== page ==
$12.7 Trillion Added to the Debt Over the Last Decade
Graph source: http://www.whitehouse.gov/infographics/us-national-debt
For the last decade, we have spent more money than we take in. In the year 2000, the government had a budget surplus. But instead of using it to pay off debt, the money was spent on trillions of dollars in the nex tax cuts, while two wars and an expensive prescription drug program were simply added to our nationsl’s credit card…To mkae matters worse, the recession meant that there was less money coming in, and it required us to spend even more – on tax cuts for the middle-class families to spur the economy; on unemployment insurance; on aid to states so we could prevent more teachers and firefighters and police officers from being laid off.
Because neither party is blameless for the decision that led to this problem, both parties have a responsibility to solve it.
Think Obama’s a huge spender? Then you need to see these two charts.
January 24, 2013 at 9:01 am Posted by Ezra Klein – washingtonpost
On Tuesday, Kevin Drum posted this chart showing the growth in total government spending — that means federal, state and local — adjusted by population (“per capita”).
The takeaway, Drum says, is that “total government spending didn’t go up much during the Clinton era, and it’s actually declined during under President Obama. In the last two decades, it’s only gone up significantly during the Bush era, the same era in which taxes were cut dramatically.”
But some said Drum’s chart was a trick, as it looked at total government spending rather than just federal spending. So on Wednesday, he posted a second chart. This one only included federal spending and it didn’t adjust for population growth. The only thing is adjusts for is inflation. Here it is:
1. The Campaign to Cut Waste is hunting down and eliminating misspent tax dollars in every agency and department across the federal government. Already, the Administration has identified $3 billion in information technology cost reductions, is shutting down hundreds of duplicative data centers, and getting rid of excess federal real estate. Learn more
The President discussed the need to tackle our deficits over the long term through tax reform that asks those who can afford it to pay their fair share and modest adjustments to health care programs like Medicare. Though the issues of debt and deficits have dominated much of the recent conversation in Washington, the most immediate concern of most Americans is job creation and growing our economy. That is why President Obama laid out some common sense steps that can be taken right away to spur economic growth such as extending the payroll tax cut and unemployment insurance:
Specifically, we should extend the payroll tax cut as soon as possible, so that workers have more money in their paychecks next year and businesses have more customers next year.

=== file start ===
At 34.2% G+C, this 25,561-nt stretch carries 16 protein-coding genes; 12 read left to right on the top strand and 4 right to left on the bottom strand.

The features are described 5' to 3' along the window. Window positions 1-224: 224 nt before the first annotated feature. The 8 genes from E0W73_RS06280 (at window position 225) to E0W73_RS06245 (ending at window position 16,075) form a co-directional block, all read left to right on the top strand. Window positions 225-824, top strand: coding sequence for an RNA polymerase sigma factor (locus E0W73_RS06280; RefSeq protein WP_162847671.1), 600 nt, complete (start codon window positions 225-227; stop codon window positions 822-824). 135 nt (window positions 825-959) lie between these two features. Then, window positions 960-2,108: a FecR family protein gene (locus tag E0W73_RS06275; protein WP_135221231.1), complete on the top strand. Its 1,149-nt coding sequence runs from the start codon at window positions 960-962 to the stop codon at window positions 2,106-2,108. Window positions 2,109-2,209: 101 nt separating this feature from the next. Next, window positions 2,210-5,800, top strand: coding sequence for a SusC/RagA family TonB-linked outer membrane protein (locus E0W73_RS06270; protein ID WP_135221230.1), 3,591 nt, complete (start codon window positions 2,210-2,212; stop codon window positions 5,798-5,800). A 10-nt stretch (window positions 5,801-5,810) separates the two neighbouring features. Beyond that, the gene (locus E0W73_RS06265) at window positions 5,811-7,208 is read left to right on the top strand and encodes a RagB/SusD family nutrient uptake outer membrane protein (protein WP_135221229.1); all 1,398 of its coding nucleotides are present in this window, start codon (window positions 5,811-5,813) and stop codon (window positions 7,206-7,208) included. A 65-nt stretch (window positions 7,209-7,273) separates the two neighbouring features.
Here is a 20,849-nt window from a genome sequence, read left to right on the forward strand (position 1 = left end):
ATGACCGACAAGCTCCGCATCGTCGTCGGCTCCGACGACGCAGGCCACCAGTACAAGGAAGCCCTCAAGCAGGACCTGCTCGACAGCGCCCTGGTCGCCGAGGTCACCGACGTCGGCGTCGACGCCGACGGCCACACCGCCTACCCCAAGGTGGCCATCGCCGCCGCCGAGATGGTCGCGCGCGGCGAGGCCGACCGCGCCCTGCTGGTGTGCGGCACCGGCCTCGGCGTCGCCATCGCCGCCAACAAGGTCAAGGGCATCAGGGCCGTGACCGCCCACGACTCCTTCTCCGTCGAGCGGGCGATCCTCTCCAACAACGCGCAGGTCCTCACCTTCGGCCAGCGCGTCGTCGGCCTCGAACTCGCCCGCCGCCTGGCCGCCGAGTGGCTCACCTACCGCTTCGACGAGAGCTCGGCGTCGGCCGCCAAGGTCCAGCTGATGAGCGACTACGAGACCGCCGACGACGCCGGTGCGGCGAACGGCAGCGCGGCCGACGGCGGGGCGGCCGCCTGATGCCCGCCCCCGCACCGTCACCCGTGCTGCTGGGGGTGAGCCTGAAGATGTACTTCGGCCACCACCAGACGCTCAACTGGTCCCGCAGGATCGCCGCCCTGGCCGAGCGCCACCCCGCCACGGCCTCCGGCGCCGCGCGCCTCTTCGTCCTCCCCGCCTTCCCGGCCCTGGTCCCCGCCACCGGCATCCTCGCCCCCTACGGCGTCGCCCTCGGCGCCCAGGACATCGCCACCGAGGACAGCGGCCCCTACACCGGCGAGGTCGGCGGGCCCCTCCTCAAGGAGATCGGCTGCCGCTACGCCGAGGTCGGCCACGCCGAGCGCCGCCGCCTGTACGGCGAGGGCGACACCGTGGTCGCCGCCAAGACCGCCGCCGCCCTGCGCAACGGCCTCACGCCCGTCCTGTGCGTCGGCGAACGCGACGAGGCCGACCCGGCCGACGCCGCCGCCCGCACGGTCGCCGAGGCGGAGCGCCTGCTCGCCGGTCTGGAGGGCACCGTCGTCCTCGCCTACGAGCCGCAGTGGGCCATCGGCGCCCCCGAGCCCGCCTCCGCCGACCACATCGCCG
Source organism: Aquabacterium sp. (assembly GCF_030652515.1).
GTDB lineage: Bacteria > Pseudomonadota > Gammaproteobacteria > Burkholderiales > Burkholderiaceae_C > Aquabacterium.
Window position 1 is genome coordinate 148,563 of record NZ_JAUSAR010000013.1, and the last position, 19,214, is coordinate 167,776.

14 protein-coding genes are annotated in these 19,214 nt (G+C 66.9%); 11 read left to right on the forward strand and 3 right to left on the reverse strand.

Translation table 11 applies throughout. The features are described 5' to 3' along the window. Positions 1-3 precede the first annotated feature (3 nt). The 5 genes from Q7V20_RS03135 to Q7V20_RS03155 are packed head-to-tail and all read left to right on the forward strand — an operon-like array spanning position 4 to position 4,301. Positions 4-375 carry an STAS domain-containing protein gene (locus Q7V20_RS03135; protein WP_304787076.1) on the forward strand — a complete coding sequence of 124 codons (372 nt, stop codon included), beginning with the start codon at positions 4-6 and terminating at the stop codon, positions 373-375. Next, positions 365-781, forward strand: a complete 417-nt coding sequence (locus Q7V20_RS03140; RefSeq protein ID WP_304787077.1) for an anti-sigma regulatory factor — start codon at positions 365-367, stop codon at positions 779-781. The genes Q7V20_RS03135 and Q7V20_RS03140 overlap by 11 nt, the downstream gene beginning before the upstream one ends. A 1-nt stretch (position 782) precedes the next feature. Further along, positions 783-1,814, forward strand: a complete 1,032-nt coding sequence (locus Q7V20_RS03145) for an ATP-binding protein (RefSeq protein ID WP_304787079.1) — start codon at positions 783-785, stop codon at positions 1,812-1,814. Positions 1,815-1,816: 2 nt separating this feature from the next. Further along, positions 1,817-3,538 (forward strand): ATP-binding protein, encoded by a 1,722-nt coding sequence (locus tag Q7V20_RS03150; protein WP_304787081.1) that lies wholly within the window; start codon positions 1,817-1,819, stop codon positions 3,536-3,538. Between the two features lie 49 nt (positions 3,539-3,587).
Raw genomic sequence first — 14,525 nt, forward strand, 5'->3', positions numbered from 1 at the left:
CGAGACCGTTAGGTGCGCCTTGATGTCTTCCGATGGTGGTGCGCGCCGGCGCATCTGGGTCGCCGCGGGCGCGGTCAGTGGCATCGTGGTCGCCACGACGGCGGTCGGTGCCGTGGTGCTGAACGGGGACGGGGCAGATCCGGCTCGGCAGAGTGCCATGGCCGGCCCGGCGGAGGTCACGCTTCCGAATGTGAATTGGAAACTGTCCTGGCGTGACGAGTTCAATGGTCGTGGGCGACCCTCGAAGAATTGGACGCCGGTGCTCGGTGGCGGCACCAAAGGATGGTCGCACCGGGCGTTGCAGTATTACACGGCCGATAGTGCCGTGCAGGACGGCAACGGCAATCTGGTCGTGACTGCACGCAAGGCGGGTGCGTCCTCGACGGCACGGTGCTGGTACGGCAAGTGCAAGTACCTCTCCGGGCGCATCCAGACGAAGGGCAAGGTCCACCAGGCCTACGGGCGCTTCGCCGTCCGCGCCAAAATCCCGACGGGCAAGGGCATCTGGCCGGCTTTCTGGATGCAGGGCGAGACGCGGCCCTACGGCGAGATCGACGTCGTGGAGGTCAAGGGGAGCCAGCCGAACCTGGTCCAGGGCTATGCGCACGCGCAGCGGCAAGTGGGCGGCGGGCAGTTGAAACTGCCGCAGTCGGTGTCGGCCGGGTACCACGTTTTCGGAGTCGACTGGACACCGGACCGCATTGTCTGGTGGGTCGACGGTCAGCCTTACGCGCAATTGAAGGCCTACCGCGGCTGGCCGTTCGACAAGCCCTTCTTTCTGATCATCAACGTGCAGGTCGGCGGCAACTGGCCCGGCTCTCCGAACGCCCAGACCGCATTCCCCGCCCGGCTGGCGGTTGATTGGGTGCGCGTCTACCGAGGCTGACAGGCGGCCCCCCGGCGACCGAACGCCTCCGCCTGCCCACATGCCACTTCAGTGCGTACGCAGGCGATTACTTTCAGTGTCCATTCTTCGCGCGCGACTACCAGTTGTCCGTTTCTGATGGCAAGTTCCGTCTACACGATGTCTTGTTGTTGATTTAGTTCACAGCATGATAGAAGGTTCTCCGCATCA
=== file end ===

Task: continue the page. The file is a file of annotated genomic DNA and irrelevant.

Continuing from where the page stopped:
We should continue to make sure that if you’re one of the millions of Americans who’s out there looking for a job, you can get the unemployment insurance that your tax dollars contributed to. That will also put money in people’s pockets and more customers in stores.
In fact, if Congress fails to extend the payroll tax cut and the unemployment insurance benefits that I’ve called for, it could mean 1 million fewer jobs and half a percent less growth. This is something we can do immediately, something we can do as soon as Congress gets back.
To learn more about President Obama’s plan for reform and fiscal responsibility: http://www.whitehouse.gov/economy/reform
U.S. Sees First Debt Reduction Since 2007 as Revenue Rises
Apr 29, 2013 1:41 PM PT By Meera Louis – bloomberg
The U.S. Treasury Department (USGG10YR) projected it will reduce government debt this quarter for the first time in six years as tax receipts exceed forecasts and spending diminishes.
The pay-down in net marketable debt was estimated at $35 billion in the April-June period, compared with a projection three months ago for net borrowing of $103 billion, the department said in a statement today in Washington. Treasury officials also see net borrowing of $223 billion in the quarter starting July 1. The estimates set the stage for the department’s quarterly refunding announcement on May 1, when debt issuance plans will be released.
A sustained economic expansion and across-the-board spending cuts known as sequestration may help deliver the first net decline in debt since 2007, when the government lowered borrowing by $139 billion before the global financial crisis spawned the worst recession since the 1930s. While the economy’s strength is helping boost tax revenue, total U.S. public debt outstanding is approaching $17 trillion.
“This is a substantial revision,” said Thomas Simons, a government debt economist at Jefferies LLC in New York. Still, “it is possible that Treasury will take a wait-and-see approach in evaluating the sustainability of the recent surge in tax receipts before making adjustments” to debt auctions, he said.